nationalist and extremist sectors of Ukrainian society, the so-called Identitarian and Monistic
currents. These call for a purely “ethnic” and linguistic identity of the Ukrainian people, who after
the two world wars (and particularly the Second), became more homogenous because of the
territorial changes and “ethnic cleansings” of foreign populations such as Jews and Poles.

At the international diplomatic level, this unique alliance between Turkey and Ukraine will end up
shifting the votes of many Islamic states towards Ukraine when the UN will decide on the clearing
process for Crimea, something already sanctioned by the UN more than once. What is clear is a sort of heated competition between Russia and Ukraine to obtain the favour of the Arab world
internationally and within the United Nations, and to gain access to Middle Eastern markets, for
which the control of the Black Sea is essential. The latter is also key for the extraction of gas and oil,
which is a further element of tension between Moscow and Kyiv.

Crimea is of course the main attrition point, that in time could lead to a political clash of
unprecedented dimensions, as the one that followed the Soviet invasion of Afghanistan in 1979.
Today the line-up of powers would be different with Russia and Iran and China aligned purposefully
against the USA and the rest, but with Turkey (notwithstanding its present “ideologically” motivated
anti-US course), that has clearly no interest in a further Russian military strengthening or
encroaching into the Black Sea whose access in turn is controlled through the Montreux Convention
(1936) by Turkey.

The Crimean issue, depending also from the new US Presidency, could also become one of the
rallying points in order to decide much wider stakes, such as: the final establishment of democracies
or authoritarian states in the region and the definitive supremacy of the trans-Atlantic bloc pivoting
on Asia or of the Eastern grouping of powers, exemplified by Iran, China and Russia.
In the meantime, Turkey and Ukraine can be seen restraining actors vis-à-vis the Russian military
power in the Black Sea, working therefore as proxy containment factors, broadly serving US and
EU’s interests.

Needless to say, this convergence between Turkey and Ukraine is frowned upon by Moscow and
followed with a degree of alarm as intrinsically aimed at containing Russia’s expansionistic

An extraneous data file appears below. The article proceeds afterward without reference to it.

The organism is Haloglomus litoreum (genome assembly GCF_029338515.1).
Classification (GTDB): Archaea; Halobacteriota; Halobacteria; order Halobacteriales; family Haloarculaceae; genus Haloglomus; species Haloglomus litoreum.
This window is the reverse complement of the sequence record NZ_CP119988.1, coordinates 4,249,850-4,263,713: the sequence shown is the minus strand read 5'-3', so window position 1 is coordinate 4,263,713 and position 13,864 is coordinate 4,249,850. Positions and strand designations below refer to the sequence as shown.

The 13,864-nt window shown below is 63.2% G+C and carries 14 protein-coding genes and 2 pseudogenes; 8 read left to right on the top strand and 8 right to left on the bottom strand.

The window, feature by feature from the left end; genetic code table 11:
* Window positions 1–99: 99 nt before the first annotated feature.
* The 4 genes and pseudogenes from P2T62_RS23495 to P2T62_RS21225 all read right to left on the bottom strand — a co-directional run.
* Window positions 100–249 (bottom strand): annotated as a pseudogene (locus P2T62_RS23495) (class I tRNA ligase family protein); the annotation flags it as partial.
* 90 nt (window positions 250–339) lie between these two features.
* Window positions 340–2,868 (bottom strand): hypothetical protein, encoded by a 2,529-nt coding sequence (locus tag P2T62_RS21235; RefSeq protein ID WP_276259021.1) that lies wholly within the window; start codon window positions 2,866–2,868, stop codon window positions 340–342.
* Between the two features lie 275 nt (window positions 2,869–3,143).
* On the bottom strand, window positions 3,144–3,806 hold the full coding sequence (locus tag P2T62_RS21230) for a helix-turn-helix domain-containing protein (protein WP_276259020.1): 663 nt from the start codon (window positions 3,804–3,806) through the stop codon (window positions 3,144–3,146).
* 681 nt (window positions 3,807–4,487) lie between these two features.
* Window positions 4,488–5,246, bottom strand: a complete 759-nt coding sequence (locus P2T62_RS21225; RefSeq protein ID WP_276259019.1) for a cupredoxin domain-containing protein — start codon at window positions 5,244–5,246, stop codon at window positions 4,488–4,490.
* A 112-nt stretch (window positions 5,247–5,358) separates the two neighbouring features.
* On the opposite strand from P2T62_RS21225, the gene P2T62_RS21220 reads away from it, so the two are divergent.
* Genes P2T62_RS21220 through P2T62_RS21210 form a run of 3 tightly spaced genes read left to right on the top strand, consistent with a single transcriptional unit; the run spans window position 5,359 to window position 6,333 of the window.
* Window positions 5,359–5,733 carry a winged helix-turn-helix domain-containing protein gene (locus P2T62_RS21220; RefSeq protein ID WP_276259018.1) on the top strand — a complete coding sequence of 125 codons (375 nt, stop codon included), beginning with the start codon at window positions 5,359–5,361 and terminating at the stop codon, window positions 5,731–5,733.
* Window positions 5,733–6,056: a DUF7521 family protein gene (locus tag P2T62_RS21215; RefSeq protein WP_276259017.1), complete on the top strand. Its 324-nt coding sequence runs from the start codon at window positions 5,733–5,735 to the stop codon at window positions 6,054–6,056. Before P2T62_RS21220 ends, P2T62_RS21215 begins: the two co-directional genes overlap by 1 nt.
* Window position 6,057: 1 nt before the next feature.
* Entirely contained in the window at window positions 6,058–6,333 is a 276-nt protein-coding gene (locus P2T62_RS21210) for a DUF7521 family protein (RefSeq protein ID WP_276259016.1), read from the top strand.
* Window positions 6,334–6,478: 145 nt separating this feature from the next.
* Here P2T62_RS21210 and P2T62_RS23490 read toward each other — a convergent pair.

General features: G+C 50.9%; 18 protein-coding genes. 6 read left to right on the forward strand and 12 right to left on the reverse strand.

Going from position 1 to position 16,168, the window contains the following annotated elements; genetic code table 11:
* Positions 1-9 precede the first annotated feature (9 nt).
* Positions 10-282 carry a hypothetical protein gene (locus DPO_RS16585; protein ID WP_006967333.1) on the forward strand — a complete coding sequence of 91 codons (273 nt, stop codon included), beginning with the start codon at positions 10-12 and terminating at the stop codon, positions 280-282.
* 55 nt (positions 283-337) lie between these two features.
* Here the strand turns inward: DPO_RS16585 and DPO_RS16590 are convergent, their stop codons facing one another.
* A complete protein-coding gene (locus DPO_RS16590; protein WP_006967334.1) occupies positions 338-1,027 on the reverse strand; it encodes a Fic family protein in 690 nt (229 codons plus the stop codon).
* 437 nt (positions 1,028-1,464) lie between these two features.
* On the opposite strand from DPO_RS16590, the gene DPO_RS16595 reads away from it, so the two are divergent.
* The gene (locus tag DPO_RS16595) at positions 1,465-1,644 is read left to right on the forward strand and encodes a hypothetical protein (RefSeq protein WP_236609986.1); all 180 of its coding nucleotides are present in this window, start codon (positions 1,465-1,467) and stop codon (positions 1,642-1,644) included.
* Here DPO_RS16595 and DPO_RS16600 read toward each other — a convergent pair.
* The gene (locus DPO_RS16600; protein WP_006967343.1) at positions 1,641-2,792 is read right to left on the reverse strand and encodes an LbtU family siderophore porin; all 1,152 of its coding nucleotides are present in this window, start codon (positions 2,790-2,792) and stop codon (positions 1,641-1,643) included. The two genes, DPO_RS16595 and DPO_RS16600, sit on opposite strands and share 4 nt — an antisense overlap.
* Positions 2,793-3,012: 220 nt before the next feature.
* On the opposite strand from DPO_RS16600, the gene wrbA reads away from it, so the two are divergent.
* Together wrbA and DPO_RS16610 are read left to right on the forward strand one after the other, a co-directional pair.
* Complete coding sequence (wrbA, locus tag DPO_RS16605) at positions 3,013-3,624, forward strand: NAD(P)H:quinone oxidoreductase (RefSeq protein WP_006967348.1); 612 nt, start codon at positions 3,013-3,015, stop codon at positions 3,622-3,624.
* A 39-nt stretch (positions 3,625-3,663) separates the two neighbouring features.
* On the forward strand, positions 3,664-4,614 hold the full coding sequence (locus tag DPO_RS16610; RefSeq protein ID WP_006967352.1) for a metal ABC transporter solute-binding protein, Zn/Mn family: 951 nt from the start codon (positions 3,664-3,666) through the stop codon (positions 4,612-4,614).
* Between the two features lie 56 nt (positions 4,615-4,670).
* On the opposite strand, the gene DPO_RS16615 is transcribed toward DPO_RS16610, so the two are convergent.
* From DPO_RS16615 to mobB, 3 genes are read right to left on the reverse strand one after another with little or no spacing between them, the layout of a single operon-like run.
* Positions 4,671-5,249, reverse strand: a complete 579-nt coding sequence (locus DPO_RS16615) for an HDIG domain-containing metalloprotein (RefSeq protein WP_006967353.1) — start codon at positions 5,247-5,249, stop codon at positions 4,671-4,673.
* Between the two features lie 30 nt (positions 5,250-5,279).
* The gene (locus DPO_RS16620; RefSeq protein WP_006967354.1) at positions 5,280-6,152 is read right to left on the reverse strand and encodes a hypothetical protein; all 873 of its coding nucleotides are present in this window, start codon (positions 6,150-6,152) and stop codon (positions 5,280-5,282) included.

aspirations. On the other hand, certain actors outside the region, the US in particular, view an
alliance between Ankara and Kyiv positively, as one specifically aimed at holding back Moscow from
satisfying its strategic requirements for projection, thus exempting it from a considerable increase of
its military presence in the Black Sea.

This military presence should be aimed above all at:
– protecting free and unfettered navigation in the Black Sea – as guaranteed by the 1936
Montreux Convention, which regulates the transit of civil and war ships from other coastal countries in the Turkish Straits and of vessels from non-coastal countries (with certain
added restrictions);
– guaranteeing free trade;
– and avoiding the imposition of any naval blockades to the detriment of the coastal states (a
guiding principle of international legality, opposed to policies of “areas of influence” by the
more powerful states) or any strategic projection towards the Caspian Sea, the south
Caucasus and the Middle East.
These aims are symmetrically and diametrically opposed to the interests of Moscow (that
benefits from the silent backing of powers such as China and Iran, strongly interested in
containing any US economic expansion or the projection of US and NATO naval air forces
towards the Caspian Sea – for which the 2018 Convention between the five coastal states
explicitly bans the presence of foreign military bases in the area – and Central Asia, notably rich
in energy resources and that is crucial for them to maintain or increase their political weight at
the worldwide level).

Moscow considers the Black Sea an indispensable lever for its commercial and energetic
expansion and military security in the Mediterranean and in other parts of the globe, with the
increased risk of military incidents that this involves. A further factor is that the 1936 Montreux
Convention still makes it very difficult for non-coastal states such as the USA and Great Britain,
which have the most difficult and tense relations with Russia, to have a naval military presence,
even in rotation, in the area.

The Ankara-Kyiv waltz is making sense for the moment, but it is unclear if it will evolve into a
lasting partnership.